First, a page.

Ajit Shah, a horticulture
commodity veteran and also the president of the Horticulture Exporters Association, said: “Prices now seem to have peaked and imported onion will start arriving soon. Local prices should start falling thereon.”
In the past three months, onion prices
have almost quadruplicated in most parts of the country. The reason was that a late monsoon impacted sowing and crop arrival, creating a shortage in the market. The government took measures to tame prices, including a ban on exports and imposition of a direct nationwide stock limit.
On Wednesday, the government tweaked its norms to allow more onion imports.
‘Fumigation and endorsement on PSC as per the Plant Quarantine Order, 2003,’ has been relaxed for onion imports till November 30, subject to certain conditions. Importers have also sought a relaxation in deceleration norms which are yet to be accepted. However, even with the relaxations given, 3,000 tonnes of onion is expected to arrive in the next 15 days. After that, onion from the fresh Maharashtra crop will arrive in the market.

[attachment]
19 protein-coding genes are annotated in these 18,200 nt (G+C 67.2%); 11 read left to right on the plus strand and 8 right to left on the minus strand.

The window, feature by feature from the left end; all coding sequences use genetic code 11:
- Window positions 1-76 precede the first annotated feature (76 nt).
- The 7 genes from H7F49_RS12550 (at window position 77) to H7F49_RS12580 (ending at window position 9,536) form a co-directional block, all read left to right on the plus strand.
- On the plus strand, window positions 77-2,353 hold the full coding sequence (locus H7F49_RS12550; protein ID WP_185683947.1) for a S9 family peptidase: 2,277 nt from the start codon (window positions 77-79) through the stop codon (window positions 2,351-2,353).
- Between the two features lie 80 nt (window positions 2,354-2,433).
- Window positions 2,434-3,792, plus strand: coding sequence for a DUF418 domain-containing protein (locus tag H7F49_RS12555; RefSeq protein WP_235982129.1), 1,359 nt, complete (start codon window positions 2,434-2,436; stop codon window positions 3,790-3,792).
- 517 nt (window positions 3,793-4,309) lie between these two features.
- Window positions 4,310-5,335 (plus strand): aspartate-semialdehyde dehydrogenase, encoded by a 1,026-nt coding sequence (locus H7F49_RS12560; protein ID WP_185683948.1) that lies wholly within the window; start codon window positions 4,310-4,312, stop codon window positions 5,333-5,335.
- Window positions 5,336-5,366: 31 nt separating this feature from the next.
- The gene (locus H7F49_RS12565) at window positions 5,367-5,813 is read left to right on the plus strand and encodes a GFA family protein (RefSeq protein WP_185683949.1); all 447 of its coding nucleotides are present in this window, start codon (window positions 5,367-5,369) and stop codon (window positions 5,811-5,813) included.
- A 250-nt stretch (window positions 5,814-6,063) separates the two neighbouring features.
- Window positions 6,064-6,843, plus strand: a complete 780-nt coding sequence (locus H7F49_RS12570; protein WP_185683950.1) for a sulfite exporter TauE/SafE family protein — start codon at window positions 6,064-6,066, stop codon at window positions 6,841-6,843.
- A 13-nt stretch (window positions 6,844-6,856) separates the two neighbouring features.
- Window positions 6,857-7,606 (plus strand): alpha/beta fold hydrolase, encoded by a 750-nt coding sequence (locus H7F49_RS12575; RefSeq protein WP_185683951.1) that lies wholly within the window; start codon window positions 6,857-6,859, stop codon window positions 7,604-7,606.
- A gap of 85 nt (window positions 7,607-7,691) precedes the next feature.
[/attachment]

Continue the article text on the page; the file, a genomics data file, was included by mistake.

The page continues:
Trade sources said, with imported onion coming in, traders hoarding within or beyond permissible limits would also start bringing their stock to the market, further bringing down the prices.
Even South India states are working on increasing supplies to arrest the rise in prices. The wholesale onion price in Tamil Nadu’s Koyambedu market was around Rs 80 a kg earlier this week, leading to a retail price range of Rs 90-100 a kg. The state government sent a team to Nasik in Maharashtra to buy onion as part of its plan to control prices and regulate the quality of onions.
The onion so procured is to be sold through co-operative societies.
Tamil Nadu’s minister for cooperation, Sellur K Raju, attributed the shortage of onion to heavy rains in the main producing centres of Maharashtra (Nashik), besides Andhra Pradesh and Karnataka. The state government said a special committee led by civil supplies commissioners had been constituted to keep a check in every district.